The Importance of the Irony in the Interpretation of the Great War:
The World War I was the first war fought after the industrial revolution that took place in Europe. The countries that were involved in this war were overly presumptuous that this war would be quick and efficient, because of the new weaponry that was the byproduct of the industrial revolution. But the soldiers realized that they were wrong about it. They thought the war would be over "before the Christmas" of year 1914. But they were wrong, and therefore found it necessary to disillusion the people back at home. Several war writers emerged who made the use of irony to expose the the brutality of the war. In short, they told it like it was - the ultimate truth about the war. Paul Fussell's theory states in his article, "Every war is ironic because every war is worse than expected."
The main theory behind such writing is awakening the people back at home, and showing them the seriousness of the situation. Instead of sugar-coating details, or giving just positive accounts of war, it is essential to tell the people what really went on in those dreadful trenches, no-man's land, or amidst the barbed wire. When a writer paints the picture of the war scene that in itself, it is not ironic. But when the readers read that very account, they feel the irony.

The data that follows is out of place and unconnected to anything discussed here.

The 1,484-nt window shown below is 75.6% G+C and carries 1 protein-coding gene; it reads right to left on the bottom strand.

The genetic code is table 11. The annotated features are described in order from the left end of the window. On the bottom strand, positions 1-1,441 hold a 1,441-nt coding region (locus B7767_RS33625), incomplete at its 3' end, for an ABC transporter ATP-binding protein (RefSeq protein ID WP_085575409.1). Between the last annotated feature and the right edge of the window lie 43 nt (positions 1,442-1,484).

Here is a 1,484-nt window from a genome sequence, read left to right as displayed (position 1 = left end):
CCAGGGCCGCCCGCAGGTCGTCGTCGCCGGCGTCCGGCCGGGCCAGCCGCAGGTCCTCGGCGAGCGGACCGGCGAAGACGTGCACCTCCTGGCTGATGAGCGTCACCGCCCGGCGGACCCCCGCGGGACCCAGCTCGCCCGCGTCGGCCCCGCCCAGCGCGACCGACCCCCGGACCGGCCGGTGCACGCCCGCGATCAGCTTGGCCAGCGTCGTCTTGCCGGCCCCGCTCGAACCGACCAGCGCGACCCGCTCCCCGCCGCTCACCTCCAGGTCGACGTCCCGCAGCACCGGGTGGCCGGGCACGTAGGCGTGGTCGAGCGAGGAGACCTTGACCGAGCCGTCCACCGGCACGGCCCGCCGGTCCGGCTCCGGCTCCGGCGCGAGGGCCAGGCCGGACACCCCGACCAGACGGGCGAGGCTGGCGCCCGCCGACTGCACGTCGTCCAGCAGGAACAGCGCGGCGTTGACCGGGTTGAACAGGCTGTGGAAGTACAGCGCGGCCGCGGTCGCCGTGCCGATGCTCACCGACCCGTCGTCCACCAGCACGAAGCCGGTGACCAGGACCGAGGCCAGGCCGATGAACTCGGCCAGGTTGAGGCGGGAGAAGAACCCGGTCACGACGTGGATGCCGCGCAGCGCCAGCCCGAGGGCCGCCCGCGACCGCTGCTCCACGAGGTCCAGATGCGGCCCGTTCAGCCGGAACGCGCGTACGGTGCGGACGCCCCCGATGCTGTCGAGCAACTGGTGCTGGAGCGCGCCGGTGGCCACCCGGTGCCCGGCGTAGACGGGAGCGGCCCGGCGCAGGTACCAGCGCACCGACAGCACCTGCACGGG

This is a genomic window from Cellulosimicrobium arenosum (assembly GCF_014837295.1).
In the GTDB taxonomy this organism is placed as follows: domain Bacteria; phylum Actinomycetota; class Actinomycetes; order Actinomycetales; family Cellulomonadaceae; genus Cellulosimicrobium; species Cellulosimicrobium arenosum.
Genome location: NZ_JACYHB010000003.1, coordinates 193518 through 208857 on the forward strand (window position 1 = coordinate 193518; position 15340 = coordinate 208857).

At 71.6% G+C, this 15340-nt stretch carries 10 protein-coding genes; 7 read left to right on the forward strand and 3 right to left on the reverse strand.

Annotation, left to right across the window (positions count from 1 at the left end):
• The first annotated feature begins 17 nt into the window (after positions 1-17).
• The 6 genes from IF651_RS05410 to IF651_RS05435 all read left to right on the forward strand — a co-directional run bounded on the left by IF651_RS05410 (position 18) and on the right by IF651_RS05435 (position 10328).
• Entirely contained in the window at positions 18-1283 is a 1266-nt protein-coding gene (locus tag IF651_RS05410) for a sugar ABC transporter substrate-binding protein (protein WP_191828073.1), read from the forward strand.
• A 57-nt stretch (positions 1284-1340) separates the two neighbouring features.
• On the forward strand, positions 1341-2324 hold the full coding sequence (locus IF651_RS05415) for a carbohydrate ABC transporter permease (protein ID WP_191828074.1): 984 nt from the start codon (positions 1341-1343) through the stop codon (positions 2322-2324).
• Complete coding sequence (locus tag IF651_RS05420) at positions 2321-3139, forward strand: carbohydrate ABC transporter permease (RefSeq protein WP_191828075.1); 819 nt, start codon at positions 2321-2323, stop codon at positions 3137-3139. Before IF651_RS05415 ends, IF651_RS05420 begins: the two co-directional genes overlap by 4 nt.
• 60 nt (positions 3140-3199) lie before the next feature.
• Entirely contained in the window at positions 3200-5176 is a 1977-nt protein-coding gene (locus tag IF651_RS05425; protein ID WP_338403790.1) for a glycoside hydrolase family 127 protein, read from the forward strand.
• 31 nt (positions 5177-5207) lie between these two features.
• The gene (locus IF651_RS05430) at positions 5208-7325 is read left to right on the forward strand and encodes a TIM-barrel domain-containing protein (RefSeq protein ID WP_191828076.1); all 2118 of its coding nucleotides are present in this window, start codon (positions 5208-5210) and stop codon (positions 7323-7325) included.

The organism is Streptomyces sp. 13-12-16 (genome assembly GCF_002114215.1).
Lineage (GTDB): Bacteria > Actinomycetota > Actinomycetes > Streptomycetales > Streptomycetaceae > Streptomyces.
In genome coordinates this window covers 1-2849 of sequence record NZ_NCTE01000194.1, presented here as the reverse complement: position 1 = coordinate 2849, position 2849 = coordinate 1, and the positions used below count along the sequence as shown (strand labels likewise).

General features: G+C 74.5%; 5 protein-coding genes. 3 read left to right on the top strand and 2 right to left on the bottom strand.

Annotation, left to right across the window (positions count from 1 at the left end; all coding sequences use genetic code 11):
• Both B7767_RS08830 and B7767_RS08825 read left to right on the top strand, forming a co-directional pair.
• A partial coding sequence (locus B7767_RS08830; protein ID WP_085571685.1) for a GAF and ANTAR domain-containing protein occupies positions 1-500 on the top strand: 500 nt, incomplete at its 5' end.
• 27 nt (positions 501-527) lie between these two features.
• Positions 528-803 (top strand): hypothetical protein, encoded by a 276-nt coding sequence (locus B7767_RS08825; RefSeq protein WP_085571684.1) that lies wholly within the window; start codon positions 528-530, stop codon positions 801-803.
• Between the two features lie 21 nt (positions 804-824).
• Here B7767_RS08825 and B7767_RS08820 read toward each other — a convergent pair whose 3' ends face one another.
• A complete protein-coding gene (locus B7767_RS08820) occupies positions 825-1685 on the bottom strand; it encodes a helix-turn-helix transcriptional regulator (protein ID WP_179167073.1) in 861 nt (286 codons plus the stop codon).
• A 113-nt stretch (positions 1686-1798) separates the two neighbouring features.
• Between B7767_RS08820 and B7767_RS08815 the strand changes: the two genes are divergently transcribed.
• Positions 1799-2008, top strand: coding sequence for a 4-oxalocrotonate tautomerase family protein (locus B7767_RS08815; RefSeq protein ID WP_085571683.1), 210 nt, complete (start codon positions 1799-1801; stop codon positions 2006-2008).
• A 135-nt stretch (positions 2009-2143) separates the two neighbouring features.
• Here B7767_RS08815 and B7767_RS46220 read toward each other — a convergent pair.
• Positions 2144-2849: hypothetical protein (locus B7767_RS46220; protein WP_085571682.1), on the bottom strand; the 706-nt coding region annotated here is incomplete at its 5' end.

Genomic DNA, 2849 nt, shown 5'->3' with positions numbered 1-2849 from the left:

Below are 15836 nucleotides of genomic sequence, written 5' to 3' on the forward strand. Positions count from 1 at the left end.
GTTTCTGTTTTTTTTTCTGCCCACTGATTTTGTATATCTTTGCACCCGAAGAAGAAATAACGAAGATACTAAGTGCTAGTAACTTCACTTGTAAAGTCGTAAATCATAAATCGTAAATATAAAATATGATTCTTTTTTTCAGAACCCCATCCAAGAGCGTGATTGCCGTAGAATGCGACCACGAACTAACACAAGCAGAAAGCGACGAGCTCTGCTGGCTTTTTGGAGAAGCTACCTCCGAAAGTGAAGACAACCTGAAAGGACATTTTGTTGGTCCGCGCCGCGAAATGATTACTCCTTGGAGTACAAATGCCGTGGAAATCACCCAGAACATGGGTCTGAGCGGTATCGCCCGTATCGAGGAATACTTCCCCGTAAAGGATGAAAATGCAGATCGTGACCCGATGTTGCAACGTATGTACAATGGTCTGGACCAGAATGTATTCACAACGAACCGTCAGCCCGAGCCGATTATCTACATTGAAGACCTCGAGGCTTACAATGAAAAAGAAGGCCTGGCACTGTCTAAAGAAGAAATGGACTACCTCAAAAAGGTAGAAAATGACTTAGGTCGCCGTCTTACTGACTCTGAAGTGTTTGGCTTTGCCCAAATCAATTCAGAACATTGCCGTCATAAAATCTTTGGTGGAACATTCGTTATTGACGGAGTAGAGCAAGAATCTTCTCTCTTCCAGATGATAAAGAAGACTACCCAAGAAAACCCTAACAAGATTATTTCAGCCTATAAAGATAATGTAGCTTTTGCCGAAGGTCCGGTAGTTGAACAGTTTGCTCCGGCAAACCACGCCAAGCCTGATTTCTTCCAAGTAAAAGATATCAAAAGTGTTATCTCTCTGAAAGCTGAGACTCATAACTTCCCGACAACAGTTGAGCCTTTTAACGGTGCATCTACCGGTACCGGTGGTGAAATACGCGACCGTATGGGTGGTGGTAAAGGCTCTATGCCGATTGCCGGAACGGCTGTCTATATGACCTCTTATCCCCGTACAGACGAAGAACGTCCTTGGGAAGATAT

An example of irony would be Siegfried Sassoon's poem, "The Hero" and his real life experience. The poem is about a soldier telling an old woman that her son died while fighting. But then the soldier says to himself that the dead soldier was more of a cold-footed coward, and he did not want to say that to the poor mother. This in itself is ironic, because you see two shades of a character: one where he is portrayed as a hero and the other when he is depicted as a coward. Another ironic detail is that in Fussell's article, we find out that Sassoon himself acted a bit cowardly, when he hid himself during...